THE ACCIDENTAL STORYTELLER
If there’s an underlying motif to Shekhar Kapur’s life, it’s irony.
He studied chartered accountancy at the behest of his parents, who didn’t want him to go into show business – his mother was a stage actress and he is nephew to Dev Anand – but was constantly offered modelling jobs rather than accounting ones.
When he did finally decide to face the camera, he wasn’t particularly successful – until he went behind it instead.
His first directorial venture, Masoom, remains to many his finest – an exquisite negotiation of marriage, fidelity and grief that created new paradigms in Indian cinema. But what came next, though radically different only cemented his reputation as a storyteller of extraordinary skill: the fantastical sci-fi film Mr India that built Anil Kapoor’s career – and unrealistic expectations from the sci-fi genre for an entire generation of filmmakers who have since been sorely disappointed.
It was, however, Bandit Queen – his dramatised biopic on the life of Phoolan Devi – that brought him international attention when it was invited to film festivals the world over, including Cannes, and established Kapur as a director with a unique gift for creating unforgettable characters.
Perhaps it was inevitable, then, that the film that turned him into a global name was also personality-based rather than plot-based: Elizabeth, his fictional retelling of the life of the British queen was nominated for seven Oscar awards and was a runaway success worldwide – apart from turning Cate Blanchett into one of Hollywood’s most sought-after actresses. He followed it up with Elizabeth: The Golden Age, that received another two Oscar nominations and entrenched him in the world’s imagination as a director with the ability to combine the lush exaggeration of Hindi films with the nuanced detailing of Hollywood.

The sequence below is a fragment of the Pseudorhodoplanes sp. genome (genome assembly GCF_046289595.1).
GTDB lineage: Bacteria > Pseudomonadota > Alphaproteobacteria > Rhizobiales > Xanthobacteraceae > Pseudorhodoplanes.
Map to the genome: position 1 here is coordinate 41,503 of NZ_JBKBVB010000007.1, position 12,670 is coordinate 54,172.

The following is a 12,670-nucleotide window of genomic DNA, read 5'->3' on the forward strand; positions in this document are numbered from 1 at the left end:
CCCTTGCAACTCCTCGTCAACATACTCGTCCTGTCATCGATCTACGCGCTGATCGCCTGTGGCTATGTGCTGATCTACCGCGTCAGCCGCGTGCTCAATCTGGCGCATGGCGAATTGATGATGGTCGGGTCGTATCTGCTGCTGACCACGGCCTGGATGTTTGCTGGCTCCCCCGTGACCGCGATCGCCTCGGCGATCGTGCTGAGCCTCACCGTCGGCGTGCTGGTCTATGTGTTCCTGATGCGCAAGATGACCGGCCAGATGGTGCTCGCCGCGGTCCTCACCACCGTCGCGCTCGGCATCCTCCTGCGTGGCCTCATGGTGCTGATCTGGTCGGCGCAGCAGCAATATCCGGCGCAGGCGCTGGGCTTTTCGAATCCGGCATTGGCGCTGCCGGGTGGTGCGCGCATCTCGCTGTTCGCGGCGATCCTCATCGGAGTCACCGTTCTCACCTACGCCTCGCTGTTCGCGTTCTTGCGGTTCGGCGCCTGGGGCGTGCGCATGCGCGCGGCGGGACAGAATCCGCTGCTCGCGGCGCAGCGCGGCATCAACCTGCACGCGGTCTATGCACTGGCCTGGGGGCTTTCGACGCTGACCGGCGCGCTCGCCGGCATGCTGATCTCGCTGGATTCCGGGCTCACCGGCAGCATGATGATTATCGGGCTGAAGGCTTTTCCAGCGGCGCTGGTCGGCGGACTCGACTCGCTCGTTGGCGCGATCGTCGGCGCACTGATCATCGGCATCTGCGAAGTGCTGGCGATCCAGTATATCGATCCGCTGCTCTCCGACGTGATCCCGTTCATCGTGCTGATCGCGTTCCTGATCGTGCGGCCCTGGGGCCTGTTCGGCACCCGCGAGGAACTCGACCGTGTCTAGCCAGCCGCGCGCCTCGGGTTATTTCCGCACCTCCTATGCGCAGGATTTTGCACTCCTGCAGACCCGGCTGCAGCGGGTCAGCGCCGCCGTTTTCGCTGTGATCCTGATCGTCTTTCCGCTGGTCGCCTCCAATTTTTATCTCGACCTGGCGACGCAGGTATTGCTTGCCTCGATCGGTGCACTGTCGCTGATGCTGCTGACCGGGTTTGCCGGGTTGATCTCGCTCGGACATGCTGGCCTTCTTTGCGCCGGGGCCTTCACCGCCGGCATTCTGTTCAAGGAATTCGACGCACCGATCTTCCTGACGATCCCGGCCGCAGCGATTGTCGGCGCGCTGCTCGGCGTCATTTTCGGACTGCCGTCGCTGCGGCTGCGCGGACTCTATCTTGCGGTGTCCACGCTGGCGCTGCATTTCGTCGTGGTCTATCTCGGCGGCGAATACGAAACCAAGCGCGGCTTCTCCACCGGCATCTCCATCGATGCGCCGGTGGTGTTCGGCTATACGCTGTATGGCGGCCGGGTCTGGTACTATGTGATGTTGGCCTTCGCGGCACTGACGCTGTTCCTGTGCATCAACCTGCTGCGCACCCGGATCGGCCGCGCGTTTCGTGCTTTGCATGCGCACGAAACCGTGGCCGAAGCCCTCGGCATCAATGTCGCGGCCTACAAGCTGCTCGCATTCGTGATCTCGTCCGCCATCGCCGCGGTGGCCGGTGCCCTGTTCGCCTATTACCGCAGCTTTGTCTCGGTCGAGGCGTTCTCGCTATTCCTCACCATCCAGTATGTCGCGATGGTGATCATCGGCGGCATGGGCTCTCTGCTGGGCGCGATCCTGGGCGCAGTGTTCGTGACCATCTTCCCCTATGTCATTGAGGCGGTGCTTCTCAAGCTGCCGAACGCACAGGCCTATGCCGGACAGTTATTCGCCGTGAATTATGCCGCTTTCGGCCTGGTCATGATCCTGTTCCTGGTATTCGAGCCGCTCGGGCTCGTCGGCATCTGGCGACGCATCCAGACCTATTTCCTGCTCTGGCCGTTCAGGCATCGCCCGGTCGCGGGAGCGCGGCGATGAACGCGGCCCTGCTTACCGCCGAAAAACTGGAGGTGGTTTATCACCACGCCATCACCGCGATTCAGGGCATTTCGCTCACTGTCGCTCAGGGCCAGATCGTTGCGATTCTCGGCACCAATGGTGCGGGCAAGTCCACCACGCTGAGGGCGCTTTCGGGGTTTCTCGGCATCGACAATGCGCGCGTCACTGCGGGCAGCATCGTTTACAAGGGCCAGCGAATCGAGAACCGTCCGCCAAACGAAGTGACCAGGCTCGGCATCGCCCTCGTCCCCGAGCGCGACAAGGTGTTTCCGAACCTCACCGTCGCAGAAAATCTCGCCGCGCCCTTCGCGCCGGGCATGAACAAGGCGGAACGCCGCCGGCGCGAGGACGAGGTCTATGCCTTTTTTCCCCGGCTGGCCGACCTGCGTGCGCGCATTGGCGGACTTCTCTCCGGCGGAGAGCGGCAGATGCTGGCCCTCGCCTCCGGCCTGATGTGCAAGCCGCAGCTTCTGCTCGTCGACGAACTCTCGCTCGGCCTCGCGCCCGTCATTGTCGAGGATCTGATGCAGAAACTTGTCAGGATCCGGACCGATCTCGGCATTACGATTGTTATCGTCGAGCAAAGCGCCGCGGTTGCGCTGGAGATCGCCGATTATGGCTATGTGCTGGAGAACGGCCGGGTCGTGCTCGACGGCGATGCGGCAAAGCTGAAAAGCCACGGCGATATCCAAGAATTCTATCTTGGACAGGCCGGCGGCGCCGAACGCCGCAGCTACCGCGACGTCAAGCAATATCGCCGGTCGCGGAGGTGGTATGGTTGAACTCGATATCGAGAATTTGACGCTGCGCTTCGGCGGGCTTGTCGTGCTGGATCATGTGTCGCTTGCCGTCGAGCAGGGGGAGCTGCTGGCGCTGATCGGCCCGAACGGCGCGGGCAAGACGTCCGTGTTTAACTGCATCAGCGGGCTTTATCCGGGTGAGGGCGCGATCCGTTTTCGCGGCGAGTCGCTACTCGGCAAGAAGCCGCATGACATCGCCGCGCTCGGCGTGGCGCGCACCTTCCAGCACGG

And yet Shekhar – who has made other films like The Four Feathers and contributed a short story, Passages, to the anthology New York, I Love You – has gone on to demonstrate that he has a passion for filmmaking in its truest artistic form; he doesn’t make films for commercial considerations but emotional ones, and nowhere is this more evident than in his commitment to Paani, the film he announced at the Cannes Film Festival in 2010, where he was also a jury member – but which he has put on hold repeatedly till circumstances are just right for its making.
The story – a futuristic drama centered on the battle for water in Mumbai, and based on Shekhar’s firm conviction that the world is on the brink of water wars – is a vehicle not just for cinematic exploration but a sign of his commitment to a cause he has been involved with for many years now, as a member of the Global Water Challenge worldwide. “I grew up in a water-stressed area, and for 10 years I have been banging on to those people to say that this problem is coming,’ he argued passionately in an interview when he announced the film. “And it is not something in the future; we are in an explosive situation right now. There are people dying in India because there is no water; there are people in Africa killing each other for water.”
His career graph demonstrates better than words that Shekhar goes where art calls: he’s followed his heart into a host of creative ventures, some – like Bombay Dreams, which he executive produced for the West End – wildly successful; others, like his launch of Virgin Comics, as a vehicle for turning Indian myths into pop-culture icons, still building a niche for itself. He’s also lent his voice to an audio retelling of Gandhi’s My Experiments With Truth and currently hosts a politics-based reality TV series, Pradhanmantri on ABP News.
But then the medium has always meant very little to Shekhar Kapur: if there’s a story to tell it, he’ll tell it any which way he can. Audiences around the world, it seems, aren’t complaining.